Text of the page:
Brian Aris began his photographic career as a photojournalist, working for a London agency. Over the next nine years a series of frontline assignments took him around the world - to cover the civil unrest and riots at the start of the troubles in Northern Ireland, the plight of Palestinian children in Jordan, the civil war in Lebanon, famine in Africa and the war in Vietnam, where he worked until the final days of the conflict in Saigon. He then decided on a complete change of direction and opened a studio in London where he started photographing fashion and glamour models for newspapers and magazines. His studio work was to include pop and rock stars such as Blondie, The Jam, The Clash, The Boomtown Rats, Roxy Music and The Police. And after three years he turned away from the model world to concentrate on the music industry that was exploding in Britain.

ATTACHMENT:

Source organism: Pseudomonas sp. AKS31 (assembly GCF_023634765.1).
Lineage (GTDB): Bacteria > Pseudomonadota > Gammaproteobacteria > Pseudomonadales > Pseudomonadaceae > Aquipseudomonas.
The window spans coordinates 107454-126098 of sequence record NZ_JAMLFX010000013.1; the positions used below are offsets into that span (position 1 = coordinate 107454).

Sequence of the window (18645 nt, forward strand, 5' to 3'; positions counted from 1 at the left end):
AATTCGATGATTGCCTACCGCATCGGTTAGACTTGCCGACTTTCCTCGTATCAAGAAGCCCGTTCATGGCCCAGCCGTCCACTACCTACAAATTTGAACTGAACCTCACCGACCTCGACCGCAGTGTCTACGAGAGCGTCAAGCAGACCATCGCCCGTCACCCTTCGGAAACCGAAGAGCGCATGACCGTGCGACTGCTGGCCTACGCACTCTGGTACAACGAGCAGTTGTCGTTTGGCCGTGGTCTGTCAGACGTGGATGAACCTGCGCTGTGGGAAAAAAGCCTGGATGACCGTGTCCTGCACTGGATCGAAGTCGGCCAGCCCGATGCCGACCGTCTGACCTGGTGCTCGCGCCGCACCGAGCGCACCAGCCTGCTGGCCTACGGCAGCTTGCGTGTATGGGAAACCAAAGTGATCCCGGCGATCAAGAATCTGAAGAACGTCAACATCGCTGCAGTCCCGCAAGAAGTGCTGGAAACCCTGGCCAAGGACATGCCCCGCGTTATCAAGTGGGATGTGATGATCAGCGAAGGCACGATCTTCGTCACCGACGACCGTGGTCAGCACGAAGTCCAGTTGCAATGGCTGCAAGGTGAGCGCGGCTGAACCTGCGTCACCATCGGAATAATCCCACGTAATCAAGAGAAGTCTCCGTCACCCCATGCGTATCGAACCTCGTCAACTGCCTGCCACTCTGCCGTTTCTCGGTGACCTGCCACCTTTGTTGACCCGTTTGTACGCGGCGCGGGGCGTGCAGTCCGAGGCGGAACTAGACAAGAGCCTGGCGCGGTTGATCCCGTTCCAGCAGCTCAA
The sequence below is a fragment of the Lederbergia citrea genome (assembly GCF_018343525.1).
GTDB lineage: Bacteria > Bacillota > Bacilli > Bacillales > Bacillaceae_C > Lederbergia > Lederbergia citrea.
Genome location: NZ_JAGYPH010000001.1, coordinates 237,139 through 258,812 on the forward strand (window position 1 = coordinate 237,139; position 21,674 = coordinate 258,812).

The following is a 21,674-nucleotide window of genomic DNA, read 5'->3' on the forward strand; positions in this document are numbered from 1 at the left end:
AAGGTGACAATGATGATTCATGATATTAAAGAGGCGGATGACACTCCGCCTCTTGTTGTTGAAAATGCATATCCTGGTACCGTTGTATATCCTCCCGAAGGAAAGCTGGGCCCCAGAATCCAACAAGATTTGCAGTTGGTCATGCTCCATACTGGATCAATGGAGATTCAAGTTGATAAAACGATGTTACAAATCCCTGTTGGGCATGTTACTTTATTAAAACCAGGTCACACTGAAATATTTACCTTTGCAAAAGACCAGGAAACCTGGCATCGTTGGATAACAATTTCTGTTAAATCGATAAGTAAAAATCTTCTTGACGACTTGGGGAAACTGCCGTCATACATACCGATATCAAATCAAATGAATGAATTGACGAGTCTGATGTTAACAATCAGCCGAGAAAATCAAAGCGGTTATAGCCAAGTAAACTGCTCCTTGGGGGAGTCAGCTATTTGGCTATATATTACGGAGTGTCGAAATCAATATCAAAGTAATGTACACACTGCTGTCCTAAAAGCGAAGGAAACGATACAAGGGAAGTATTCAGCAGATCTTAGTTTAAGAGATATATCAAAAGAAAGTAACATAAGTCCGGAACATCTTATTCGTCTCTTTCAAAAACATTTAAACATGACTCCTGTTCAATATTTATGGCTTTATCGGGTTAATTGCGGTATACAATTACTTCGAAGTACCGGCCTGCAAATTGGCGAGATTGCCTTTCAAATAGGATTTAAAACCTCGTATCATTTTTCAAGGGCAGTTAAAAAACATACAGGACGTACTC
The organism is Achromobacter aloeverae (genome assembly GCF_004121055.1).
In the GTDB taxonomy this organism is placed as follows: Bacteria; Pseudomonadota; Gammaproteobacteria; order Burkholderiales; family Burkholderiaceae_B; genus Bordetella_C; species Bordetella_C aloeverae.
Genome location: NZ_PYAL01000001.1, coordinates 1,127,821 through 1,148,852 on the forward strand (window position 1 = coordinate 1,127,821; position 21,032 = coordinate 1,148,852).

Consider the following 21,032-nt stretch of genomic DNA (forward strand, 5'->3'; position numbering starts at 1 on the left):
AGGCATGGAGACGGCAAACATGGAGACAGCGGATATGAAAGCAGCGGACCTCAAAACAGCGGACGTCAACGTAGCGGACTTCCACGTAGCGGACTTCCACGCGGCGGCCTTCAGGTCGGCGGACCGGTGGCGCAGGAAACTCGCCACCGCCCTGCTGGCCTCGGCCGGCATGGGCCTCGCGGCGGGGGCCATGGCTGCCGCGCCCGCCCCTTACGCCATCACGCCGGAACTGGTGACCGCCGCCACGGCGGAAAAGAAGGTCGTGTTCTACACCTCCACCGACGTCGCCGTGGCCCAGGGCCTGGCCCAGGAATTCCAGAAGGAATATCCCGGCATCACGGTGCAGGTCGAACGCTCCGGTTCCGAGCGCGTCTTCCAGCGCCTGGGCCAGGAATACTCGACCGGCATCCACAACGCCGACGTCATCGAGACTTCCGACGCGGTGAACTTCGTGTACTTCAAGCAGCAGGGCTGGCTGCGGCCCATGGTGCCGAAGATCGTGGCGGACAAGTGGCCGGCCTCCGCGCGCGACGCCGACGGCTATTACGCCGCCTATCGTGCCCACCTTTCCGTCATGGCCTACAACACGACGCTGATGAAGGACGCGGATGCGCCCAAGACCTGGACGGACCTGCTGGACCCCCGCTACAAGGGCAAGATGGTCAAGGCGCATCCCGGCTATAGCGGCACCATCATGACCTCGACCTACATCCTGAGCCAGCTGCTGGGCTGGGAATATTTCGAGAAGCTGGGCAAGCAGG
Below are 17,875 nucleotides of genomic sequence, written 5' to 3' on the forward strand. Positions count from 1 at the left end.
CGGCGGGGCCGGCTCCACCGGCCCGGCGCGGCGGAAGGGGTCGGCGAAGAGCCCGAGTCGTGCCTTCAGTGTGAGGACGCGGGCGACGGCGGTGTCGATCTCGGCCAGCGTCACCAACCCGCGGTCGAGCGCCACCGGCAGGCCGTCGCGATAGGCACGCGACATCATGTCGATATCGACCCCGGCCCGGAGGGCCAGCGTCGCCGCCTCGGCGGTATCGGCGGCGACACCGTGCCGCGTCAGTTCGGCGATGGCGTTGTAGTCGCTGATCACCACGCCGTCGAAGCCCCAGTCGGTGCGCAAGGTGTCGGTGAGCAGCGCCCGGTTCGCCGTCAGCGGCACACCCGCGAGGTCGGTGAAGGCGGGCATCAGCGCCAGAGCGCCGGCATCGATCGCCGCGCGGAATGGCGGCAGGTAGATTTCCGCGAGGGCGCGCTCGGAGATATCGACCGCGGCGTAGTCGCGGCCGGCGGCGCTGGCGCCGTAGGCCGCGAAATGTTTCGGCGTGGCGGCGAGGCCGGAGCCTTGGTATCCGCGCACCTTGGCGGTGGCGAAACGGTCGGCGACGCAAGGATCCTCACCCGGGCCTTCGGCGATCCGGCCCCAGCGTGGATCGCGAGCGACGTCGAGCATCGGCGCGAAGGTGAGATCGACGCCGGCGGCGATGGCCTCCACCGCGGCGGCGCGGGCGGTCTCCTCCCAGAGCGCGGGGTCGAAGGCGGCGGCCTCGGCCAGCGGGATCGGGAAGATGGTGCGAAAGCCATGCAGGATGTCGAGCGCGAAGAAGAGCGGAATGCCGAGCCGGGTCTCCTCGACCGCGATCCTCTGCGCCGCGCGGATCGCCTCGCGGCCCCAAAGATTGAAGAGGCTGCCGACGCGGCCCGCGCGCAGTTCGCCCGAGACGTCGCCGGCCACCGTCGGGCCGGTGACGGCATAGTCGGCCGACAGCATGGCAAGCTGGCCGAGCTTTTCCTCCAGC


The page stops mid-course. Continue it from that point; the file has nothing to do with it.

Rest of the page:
During the next two decades he covered every aspect of the music scene from punk rock, glam’ rock and straight rock ‘n’ roll with the Rolling Stones right through to the emergence of the boy bands and then the girl power that arrived with The Spice Girls. Commissioned by Bob Geldof to photograph his wedding to Paula Yates, Brian was then brought in to take the exclusive official pictures of the all-superstar Band Aid line-up organised by Bob as they got together to record the sensationally successful fund-raising hit single Do They Know It’s Christmas? to help the victims of the Ethiopian famine.
Exclusive backstage coverage of the Live Aid and Live8 concerts followed and Brian eventually went back to Ethiopia with Bob to photograph the work that had been carried out there as a result of the money raised. Other glamorous weddings followed - Sting to Trudy Styler in Dorset, David Bowie to Iman in a cathedral in Florence, Liza Minelli to David Gest in New York, Joan Collins to Percy Gibson in London and David Beckham to Victoria in an Irish castle. Band Aid returned in 2014 to raise funds to fight Ebola in Africa and once again Brian photographed the official line up for Sir Bob Geldof.
Brian Aris's archive represents one of the largest individual collections in the U.K.